Trichosporon asahii is an emerging cause of systemic fungal infection in an immunocompromised host. Several life threatening disseminated T. asahii infection in single solid organ (liver or kidney) transplant recipients, in neutropenic and hematological malignancy patients have been reported.

Case presentation

A 49‐year old gentleman who underwent simultaneous living‐donor liver transplantation (donor sister) and kidney transplant (donor wife) developed fever and subsegmental patchy consolidation with right sided pleural effusion on fourth postoperative day. Central line blood stream infection was suspected. Blood culture grew creamy white colonies of T. asahii on blood agar with characteristic dirty‐green colonies on CHROMagar. Laboratory analysis of pleural fluid also revealed budding yeast cells identified as T. asahii. Microscopy of the isolates showed hyphae, arthroconidia, and blastospores. The isolates were identified as T. asahii by VITEK MS which uses matrix‐assisted laser desorption/ionization time‐of‐flight (MALDI‐TOF) technology. Initially liposomal amphotericin B and micafungin was initiated, but due to lack of clinical and microbiological response, patient was switched to voriconazole. Simultaneously, tacrolimus doses were reduced to one‐third in view of interaction with voriconazole. Subsequently, patient improved with resolution of fever and microbiological cure.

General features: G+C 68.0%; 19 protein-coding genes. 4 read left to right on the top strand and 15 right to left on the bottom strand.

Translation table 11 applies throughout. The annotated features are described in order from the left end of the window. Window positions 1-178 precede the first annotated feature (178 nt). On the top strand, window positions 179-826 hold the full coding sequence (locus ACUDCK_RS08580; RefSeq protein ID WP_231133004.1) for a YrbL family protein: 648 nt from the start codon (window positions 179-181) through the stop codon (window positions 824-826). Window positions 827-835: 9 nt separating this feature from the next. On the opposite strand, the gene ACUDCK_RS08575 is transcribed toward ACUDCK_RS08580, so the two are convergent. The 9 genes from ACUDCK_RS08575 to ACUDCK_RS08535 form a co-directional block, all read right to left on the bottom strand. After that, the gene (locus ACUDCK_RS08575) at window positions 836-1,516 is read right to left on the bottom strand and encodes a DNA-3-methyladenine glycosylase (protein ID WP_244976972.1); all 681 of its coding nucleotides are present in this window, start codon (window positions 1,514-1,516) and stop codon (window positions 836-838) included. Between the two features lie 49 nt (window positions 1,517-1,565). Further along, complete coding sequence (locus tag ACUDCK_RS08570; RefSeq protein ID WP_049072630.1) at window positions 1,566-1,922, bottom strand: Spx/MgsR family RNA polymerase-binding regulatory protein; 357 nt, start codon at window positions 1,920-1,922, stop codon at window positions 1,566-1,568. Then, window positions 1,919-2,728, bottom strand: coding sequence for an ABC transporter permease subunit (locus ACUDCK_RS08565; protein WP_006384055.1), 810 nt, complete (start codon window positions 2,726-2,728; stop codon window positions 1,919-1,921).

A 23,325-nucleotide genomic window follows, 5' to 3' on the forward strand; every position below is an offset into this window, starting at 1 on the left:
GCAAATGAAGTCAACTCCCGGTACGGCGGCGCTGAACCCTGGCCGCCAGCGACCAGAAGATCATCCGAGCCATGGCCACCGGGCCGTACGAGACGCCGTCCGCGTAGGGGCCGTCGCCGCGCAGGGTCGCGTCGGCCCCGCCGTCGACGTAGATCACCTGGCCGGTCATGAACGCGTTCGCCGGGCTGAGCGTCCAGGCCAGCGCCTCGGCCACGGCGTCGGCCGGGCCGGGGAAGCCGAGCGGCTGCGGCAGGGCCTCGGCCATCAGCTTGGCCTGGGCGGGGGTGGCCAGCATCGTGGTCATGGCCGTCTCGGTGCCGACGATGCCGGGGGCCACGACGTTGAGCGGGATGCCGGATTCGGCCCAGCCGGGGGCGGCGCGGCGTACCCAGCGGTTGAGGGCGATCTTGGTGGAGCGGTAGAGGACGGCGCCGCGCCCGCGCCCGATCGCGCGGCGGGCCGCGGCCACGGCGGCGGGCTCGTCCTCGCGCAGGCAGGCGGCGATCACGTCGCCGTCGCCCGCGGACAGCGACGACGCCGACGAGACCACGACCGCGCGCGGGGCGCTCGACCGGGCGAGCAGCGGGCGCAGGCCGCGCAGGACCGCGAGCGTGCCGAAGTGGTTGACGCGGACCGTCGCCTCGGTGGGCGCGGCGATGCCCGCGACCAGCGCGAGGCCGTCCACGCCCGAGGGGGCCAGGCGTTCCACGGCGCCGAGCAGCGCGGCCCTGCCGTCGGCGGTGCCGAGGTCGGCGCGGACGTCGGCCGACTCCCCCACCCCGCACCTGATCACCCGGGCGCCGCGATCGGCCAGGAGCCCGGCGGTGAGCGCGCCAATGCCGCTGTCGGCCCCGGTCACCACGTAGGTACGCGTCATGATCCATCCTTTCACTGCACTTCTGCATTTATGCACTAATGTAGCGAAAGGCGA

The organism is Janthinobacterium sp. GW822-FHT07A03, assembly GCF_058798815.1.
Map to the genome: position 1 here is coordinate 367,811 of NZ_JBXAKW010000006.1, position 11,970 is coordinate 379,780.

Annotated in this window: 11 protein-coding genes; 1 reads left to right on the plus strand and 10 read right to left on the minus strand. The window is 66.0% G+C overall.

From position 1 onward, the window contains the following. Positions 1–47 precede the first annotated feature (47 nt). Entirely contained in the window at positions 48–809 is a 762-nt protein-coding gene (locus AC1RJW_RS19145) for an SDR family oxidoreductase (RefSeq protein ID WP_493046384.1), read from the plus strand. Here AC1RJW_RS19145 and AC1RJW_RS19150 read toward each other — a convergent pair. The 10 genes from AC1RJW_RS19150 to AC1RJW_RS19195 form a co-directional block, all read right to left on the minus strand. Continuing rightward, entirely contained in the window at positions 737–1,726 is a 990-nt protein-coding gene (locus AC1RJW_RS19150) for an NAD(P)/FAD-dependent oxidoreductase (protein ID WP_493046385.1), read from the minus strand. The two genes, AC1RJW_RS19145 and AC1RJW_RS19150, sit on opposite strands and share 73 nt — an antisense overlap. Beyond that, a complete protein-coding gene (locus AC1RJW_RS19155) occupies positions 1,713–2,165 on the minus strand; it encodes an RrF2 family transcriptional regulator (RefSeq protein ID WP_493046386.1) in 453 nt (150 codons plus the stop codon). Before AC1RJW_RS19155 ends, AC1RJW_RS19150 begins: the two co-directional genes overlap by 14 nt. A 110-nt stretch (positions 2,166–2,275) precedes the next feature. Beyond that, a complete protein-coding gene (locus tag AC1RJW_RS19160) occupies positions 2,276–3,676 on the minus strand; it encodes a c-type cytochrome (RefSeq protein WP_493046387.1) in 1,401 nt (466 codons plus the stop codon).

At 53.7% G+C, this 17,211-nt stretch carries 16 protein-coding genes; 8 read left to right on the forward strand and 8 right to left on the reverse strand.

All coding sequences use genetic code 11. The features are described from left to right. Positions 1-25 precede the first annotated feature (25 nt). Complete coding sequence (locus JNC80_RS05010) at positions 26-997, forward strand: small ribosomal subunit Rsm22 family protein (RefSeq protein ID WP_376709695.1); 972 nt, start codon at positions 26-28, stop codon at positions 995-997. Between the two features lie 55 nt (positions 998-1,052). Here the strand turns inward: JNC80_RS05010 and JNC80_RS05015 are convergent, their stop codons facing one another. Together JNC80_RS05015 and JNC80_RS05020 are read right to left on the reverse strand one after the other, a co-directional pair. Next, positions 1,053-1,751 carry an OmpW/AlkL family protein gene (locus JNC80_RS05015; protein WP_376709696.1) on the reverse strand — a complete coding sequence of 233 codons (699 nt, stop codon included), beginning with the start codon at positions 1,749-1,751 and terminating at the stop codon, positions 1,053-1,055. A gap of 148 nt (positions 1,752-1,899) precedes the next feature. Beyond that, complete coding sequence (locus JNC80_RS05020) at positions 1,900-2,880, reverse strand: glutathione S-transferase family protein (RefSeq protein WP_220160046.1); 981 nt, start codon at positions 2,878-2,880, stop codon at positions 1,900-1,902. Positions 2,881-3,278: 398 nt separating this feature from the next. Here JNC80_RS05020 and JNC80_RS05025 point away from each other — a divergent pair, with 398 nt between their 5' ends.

This is the first case report of disseminated T. asahii infection in a combined liver‐kidney transplant recipient successfully treated with voriconazole. Azole antifungal are the promising drug of choice for systemic T. asahii infection. Drug interactions should be considered while using these antifungal agents.

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